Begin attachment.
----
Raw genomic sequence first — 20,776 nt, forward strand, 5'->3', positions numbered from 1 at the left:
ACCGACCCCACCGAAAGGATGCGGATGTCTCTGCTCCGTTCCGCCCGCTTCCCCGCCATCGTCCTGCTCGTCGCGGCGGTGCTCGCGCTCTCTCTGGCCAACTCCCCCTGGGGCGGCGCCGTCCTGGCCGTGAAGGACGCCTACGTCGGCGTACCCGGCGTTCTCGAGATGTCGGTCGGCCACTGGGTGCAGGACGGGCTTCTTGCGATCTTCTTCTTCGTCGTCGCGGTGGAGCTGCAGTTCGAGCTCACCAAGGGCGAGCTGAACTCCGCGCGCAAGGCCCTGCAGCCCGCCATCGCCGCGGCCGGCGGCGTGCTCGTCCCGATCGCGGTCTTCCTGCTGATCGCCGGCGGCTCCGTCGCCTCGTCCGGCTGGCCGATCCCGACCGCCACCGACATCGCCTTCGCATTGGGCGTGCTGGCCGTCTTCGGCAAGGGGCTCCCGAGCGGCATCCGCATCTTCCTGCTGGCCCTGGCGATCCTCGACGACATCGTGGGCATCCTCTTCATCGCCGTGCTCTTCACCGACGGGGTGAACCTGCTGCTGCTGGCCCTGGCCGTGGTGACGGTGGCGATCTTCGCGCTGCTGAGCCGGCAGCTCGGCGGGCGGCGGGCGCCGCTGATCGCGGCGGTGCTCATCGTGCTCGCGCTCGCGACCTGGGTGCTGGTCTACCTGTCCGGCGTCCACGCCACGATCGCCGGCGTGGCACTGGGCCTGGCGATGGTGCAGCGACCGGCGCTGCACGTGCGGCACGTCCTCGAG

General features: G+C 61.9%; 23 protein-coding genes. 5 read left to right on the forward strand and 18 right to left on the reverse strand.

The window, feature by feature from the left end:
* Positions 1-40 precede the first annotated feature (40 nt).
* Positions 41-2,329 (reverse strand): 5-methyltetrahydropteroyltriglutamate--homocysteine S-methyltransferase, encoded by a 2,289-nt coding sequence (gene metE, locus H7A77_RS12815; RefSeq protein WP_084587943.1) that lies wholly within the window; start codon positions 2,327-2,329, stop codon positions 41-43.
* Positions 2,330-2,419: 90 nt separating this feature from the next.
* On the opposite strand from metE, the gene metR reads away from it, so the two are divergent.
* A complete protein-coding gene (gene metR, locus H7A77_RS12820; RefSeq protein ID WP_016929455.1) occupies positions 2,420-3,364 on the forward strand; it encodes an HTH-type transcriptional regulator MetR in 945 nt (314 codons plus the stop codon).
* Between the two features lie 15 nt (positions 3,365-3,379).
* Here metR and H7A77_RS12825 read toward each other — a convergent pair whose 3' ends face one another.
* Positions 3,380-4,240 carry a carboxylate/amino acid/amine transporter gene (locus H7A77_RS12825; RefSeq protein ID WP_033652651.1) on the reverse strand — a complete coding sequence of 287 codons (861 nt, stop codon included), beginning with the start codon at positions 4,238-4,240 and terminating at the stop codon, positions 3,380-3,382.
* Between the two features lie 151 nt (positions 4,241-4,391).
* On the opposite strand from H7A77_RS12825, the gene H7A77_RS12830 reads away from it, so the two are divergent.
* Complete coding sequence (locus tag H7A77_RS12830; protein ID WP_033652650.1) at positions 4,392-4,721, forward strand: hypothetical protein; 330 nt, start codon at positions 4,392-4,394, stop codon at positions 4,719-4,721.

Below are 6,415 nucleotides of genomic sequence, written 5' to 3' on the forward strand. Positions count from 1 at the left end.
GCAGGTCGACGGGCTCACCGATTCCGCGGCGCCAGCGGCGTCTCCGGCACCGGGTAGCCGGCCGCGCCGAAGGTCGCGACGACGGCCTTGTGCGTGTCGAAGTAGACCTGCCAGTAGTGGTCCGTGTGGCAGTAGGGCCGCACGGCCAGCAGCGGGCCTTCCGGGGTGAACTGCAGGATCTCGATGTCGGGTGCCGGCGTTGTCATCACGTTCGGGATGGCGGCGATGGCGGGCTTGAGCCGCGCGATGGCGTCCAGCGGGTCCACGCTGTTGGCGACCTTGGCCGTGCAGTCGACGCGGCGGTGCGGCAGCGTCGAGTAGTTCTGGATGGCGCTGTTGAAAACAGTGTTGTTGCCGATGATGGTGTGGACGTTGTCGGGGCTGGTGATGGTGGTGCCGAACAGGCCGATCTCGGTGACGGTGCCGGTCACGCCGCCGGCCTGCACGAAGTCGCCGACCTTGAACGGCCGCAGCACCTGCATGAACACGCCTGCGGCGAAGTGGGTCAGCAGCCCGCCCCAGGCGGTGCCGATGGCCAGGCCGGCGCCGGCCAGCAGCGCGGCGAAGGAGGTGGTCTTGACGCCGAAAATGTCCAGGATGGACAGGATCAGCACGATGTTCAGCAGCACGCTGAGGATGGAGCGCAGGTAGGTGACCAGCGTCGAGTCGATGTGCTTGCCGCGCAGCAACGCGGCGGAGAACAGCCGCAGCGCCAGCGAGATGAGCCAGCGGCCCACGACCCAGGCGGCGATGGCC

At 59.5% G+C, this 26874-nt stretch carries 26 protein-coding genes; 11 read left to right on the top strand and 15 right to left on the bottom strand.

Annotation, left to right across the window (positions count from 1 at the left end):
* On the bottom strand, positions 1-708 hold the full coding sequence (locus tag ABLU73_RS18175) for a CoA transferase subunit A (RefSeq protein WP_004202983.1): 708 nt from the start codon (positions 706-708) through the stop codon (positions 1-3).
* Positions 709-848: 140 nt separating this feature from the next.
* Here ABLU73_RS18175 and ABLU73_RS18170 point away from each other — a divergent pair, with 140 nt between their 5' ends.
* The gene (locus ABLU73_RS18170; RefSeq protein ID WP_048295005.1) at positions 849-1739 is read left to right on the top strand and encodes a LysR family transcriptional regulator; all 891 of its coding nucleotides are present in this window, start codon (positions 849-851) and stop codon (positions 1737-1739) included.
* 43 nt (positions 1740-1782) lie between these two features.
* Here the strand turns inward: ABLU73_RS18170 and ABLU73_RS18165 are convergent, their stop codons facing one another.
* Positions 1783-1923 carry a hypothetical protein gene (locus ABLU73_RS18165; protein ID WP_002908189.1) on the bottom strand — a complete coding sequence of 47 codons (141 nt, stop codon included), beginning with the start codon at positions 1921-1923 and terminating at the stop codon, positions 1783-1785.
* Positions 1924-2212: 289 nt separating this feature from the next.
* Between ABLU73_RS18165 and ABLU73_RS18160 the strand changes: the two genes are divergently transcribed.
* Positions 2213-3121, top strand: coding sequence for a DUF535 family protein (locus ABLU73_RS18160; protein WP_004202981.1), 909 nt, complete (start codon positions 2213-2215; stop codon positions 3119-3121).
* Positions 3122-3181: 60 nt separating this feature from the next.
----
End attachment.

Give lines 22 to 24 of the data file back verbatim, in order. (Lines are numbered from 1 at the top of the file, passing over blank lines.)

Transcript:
* Here ABLU73_RS18175 and ABLU73_RS18170 point away from each other — a divergent pair, with 140 nt between their 5' ends.
* The gene (locus ABLU73_RS18170; RefSeq protein ID WP_048295005.1) at positions 849-1739 is read left to right on the top strand and encodes a LysR family transcriptional regulator; all 891 of its coding nucleotides are present in this window, start codon (positions 849-851) and stop codon (positions 1737-1739) included.
* 43 nt (positions 1740-1782) lie between these two features.